Massachusetts Governor Deval Patrick has begun the year by filing bills attacking the health care benefits earned by municipal workers, while advocating capping the amount that health insurance companies pay providers through the establishment of “Accountable Care Organizations.” His actions amount to a two-pronged attack, targeting health care services for workers in both the public and private sector.
A report recently released by the pro-business Massachusetts Taxpayers’ Foundation backs Patrick’s attacks on workers’ rights, advocating that retired municipal workers be deprived of the health care benefits they have worked for all their lives.
Patrick, a Democrat reelected last November, is also relying on support from public sector unions to push through these changes. He told Fox News recently that the protests in Wisconsin are a “distraction” because he’s “very fond of what we accomplished with our public employee unions instead of turning them into the enemy.”
A 2006 law establishing an individual health insurance mandate in Massachusetts, requiring all residents to obtain coverage, also contained provisions for a “health care quality and cost council.” However, the state government focused first on instituting the individual health insurance mandate, with fines as high as $1,000 per year for people who did not comply, while companies not providing adequate health insurance to their workers were fined only about one third that amount per worker.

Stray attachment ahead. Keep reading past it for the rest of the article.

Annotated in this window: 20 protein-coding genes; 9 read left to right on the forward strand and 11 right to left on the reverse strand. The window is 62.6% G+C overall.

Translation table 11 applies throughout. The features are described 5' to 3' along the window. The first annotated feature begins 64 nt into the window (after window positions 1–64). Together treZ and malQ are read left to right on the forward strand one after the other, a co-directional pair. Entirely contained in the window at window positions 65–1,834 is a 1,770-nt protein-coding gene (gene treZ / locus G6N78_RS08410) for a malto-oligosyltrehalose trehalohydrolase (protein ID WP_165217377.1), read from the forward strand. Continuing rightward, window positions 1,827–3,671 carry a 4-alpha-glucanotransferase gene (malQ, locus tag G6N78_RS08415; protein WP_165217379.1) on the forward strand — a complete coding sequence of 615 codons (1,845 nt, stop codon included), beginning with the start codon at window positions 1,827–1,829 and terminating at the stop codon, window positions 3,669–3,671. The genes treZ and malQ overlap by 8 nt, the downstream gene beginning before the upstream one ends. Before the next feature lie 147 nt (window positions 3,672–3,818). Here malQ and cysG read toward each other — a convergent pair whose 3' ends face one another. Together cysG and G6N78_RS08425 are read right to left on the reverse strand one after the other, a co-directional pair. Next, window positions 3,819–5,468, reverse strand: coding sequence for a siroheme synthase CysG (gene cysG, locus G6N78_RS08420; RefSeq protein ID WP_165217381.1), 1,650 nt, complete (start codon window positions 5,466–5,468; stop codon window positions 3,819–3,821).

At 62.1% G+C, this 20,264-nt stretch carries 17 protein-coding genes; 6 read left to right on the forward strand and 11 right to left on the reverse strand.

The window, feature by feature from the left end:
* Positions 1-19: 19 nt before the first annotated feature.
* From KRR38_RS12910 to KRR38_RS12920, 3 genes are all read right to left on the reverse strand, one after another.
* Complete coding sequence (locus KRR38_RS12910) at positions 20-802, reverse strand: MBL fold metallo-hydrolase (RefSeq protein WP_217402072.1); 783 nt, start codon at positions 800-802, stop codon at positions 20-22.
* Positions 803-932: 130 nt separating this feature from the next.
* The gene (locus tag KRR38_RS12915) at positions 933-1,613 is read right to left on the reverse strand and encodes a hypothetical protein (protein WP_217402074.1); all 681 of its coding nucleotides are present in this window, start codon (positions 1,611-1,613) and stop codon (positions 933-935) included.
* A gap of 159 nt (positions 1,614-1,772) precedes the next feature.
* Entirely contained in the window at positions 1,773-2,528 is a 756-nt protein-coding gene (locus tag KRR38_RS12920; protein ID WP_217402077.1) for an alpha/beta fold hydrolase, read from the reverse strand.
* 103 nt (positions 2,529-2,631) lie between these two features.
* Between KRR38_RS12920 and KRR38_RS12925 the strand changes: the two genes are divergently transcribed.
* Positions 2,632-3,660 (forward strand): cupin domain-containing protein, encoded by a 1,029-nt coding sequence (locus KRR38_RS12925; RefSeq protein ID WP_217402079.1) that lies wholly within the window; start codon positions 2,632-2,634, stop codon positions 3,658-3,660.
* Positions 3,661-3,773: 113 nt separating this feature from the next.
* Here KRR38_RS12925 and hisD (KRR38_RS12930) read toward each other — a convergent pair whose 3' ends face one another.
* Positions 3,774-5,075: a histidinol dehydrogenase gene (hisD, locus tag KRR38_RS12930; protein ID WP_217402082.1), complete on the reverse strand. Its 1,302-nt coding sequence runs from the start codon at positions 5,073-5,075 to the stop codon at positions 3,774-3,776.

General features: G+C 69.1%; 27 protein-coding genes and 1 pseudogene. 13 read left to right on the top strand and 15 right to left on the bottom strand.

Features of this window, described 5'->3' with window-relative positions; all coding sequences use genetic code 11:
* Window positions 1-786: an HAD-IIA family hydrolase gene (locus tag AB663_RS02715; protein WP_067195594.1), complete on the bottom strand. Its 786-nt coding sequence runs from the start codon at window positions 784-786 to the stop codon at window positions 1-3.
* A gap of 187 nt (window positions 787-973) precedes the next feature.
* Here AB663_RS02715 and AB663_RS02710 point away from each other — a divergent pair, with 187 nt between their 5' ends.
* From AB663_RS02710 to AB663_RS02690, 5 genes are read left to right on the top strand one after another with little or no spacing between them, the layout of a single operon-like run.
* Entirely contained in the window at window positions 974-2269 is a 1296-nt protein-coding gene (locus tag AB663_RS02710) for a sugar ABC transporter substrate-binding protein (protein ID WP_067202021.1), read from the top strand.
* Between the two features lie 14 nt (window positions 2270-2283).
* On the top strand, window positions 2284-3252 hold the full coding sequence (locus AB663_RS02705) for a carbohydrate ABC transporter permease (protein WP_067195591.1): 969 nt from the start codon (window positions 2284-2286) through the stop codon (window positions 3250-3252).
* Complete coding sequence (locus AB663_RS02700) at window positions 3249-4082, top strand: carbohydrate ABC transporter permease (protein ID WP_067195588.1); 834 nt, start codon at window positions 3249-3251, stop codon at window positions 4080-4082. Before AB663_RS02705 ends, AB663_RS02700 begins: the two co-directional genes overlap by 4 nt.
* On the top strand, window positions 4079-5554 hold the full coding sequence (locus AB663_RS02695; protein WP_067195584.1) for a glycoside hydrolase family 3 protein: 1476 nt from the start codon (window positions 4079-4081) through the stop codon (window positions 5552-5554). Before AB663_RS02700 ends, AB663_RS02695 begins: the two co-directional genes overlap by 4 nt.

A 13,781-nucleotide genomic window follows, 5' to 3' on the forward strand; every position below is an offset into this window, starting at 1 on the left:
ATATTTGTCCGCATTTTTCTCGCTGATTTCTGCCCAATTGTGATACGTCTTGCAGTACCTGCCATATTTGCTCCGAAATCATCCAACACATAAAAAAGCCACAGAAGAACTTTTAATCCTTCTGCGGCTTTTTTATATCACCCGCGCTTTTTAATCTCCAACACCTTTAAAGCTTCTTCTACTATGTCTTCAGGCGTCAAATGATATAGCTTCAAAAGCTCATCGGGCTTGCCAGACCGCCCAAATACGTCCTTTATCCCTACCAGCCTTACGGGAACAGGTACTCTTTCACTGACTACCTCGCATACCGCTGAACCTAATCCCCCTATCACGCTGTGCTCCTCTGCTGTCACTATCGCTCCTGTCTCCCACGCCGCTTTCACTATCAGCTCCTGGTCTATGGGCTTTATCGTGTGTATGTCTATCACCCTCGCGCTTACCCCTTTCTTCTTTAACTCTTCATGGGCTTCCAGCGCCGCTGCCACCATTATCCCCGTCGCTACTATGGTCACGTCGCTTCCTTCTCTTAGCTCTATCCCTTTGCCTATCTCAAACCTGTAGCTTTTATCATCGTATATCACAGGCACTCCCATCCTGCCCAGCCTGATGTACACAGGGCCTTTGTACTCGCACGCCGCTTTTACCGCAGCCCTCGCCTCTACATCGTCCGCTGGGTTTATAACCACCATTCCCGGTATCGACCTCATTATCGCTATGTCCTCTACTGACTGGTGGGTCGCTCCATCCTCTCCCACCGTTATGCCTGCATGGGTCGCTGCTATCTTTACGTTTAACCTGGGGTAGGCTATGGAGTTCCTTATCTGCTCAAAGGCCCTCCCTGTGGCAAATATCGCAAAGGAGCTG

With this system now in place, the state and its local governments—with the full support of business interests—have now set their sights on cutting the cost of providing health insurance to municipal workers.
Last year, Patrick floated the idea of legislation mandating a “capitation” system, under which yearly payments by insurance companies to providers would be capped at a set amount per person. Under capitation, all of the providers seen by a patient during the year would have to split the capped amount, leading to the rationing of care while cutting costs for insurers and employers. Because it would eliminate the risk of large payouts by insurers, it would be a boondoggle for companies like Blue Cross/Blue Shield, which have benefited from increased enrollment thanks to the 2006 law.
In legislation first announced before the Greater Boston Chamber of Commerce on February 17, the governor has now fallen back on the establishment of Accountable Care Organizations (ACOs) to replace the standard fee-for-service model. Under this system, primary care doctors, hospitals, and specialists would be forced into organizations that would be paid a set amount per patient for each course of treatment, rather than on a yearly basis.
ACOs are the brainchild of Dr. Elliot Fisher of the Dartmouth Atlas of Health Care. The WSWS has written extensively about the unscientific methods of the Dartmouth Atlas. (See “The Dartmouth Atlas of Health Care study: Shoddy science in support of health care cuts.”) Patrick’s legislation would turn the state’s doctors into guinea pigs for this largely untested system, the only certainty being that the organizations will be “accountable” to the profits of large insurance companies and hospitals.
Patrick’s legislation covers all health care providers in Massachusetts, regardless of whether the payer is a private insurer or government program. While giving lip service to improving the quality of health care in the state, the paramount purpose of the bill is cutting costs and mandating “efficiency.” The legislation contains provisions that ACOs be penalized if their costs are too high (i.e., if they provide too much care), but also that they split the savings with insurers if they successfully ration costs. It establishes a coordinating council that is to report annually to the governor and legislature on 16 performance metrics, 15 of which pertain to cost control.